We begin our analysis with the language of the policy. The policy provides: “This policy insures against direct physical loss to property covered under [c]overage C — [p]ersonal [p]roperty, caused by . . . [f]ire. . . .” As

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we have indicated, coverage C provides: “We cover personal property owned by or in the care of an [i]nsured. Coverage for personal property usually on residential premises of an [i]nsured other than the [i]nsured premises is limited to 10 percent of the [c]overage C limit.” The policy defines “residence” as “a one [family] to four-family house, a townhouse, a row house or a one-[family] or two-family mobile home.”

Contrary to the plaintiffs’ claim, nothing in this language suggests that the coverage limitation applies exclusively to premises that ar used by the insured as a residence. Rather, we conclude that an insured of ordinary intelligence and experience reasonably would expect the phrase “residential premises of an [i]nsured” to apply to all residential premises that are owned by the insured, regardless of whether the insured uses or occupies the premises.[5] (Emphasis added.) Accordingly, we conclude that the language of the coverage limitation is not ambiguous under these circumstances,[6] and that the trial court properly concluded that the property at 296 Westford Hill Road was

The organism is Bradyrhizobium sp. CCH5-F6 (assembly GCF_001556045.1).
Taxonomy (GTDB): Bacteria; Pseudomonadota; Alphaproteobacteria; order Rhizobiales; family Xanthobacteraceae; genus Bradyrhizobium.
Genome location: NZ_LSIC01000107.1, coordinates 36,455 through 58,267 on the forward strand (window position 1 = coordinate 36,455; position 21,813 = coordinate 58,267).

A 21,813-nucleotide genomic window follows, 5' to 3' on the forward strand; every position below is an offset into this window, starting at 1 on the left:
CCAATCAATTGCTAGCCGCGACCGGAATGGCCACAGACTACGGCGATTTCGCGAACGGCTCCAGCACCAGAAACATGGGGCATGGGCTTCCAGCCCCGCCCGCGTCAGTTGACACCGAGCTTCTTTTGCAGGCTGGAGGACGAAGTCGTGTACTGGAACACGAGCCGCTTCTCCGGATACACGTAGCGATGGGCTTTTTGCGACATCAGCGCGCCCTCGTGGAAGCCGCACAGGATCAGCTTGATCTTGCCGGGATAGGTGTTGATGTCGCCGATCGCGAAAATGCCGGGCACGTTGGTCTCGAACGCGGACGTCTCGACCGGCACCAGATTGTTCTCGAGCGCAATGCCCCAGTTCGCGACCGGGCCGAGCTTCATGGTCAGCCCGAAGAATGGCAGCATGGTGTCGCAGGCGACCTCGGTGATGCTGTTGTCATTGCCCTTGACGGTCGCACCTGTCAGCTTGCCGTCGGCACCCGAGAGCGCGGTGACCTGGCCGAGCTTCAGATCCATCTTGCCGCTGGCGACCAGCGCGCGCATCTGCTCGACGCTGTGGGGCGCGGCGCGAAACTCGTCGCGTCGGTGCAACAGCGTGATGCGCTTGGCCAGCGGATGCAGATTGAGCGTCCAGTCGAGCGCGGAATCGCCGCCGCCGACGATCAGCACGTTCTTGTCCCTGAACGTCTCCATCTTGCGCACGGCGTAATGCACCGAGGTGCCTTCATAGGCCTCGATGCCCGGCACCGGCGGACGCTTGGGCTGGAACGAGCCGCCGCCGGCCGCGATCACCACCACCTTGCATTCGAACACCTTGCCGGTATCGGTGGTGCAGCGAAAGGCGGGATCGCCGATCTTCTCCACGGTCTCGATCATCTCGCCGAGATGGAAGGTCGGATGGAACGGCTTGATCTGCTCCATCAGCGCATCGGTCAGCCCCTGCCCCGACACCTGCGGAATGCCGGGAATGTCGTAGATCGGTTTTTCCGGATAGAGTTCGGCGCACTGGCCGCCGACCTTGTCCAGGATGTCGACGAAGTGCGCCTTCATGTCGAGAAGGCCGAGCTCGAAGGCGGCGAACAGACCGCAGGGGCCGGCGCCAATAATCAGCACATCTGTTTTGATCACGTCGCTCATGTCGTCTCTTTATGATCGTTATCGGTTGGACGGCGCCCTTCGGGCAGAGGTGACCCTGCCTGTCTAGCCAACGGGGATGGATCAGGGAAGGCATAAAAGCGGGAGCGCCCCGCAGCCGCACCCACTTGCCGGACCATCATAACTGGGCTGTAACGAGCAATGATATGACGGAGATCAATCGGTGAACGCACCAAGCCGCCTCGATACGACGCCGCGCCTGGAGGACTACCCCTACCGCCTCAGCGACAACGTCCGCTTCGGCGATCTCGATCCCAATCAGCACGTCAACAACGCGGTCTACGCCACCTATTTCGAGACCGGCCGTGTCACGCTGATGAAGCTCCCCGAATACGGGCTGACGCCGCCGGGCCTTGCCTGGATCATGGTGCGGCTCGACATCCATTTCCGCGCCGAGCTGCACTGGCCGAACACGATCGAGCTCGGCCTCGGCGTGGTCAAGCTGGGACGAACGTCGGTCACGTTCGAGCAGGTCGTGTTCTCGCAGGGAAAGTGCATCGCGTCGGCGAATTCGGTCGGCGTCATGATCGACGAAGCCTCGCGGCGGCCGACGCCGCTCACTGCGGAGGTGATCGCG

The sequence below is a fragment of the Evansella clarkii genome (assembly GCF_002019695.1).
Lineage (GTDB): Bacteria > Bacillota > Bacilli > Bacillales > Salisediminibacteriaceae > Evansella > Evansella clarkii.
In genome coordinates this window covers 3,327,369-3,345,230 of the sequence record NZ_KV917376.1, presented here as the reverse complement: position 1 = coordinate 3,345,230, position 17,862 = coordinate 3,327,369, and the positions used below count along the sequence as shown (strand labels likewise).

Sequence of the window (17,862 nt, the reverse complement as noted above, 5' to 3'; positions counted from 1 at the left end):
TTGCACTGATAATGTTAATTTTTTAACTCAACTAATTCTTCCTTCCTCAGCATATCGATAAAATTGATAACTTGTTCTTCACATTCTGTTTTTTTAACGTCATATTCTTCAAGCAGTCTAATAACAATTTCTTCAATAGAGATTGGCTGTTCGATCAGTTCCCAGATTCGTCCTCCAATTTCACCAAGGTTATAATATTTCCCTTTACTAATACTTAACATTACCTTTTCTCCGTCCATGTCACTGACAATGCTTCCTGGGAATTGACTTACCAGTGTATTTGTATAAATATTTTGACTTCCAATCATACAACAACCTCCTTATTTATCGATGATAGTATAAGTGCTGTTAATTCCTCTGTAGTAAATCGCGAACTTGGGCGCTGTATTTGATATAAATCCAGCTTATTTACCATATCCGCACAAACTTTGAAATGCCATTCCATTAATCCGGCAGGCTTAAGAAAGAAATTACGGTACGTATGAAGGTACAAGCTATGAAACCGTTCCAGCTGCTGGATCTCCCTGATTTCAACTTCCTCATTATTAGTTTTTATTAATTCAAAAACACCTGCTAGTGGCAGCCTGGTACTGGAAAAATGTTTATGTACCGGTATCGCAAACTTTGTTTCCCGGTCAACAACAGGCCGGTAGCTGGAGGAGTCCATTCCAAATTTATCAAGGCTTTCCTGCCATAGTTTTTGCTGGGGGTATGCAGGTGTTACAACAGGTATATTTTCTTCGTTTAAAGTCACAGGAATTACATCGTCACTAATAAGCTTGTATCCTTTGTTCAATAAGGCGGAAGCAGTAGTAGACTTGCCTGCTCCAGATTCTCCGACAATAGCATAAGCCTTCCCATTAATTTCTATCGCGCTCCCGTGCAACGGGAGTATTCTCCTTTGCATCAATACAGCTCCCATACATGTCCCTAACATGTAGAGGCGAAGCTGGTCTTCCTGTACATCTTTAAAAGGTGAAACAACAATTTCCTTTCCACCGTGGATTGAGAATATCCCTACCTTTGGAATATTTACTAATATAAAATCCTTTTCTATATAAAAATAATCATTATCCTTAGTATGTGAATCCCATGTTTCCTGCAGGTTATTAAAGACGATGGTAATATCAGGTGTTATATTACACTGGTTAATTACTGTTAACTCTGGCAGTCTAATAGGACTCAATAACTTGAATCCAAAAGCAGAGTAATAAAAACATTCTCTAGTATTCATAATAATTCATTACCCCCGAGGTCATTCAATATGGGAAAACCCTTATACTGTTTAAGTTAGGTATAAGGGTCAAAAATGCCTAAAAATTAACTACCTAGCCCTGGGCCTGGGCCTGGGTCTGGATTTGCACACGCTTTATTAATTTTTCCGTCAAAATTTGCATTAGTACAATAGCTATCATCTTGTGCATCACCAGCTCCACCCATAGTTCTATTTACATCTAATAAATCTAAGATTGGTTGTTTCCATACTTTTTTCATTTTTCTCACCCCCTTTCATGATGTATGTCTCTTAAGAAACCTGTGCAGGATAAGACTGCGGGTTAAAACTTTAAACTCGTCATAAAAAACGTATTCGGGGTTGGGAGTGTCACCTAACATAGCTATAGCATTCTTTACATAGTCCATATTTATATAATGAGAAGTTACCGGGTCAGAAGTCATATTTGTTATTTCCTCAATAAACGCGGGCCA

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a residential premises of the insured other than the insured premises.[7]

This interpretation is supported by a leading property insurance treatise, which states: “Coverage for personal property which is usually located at an `insured’s’ residence, other than at the `residence premises,’ is limited to 10 [percent] of the limit of liability for [personal property]. . . . This limitation would limit the coverage for the insured’s personal property at another residence owned by an insured, as for example, a beach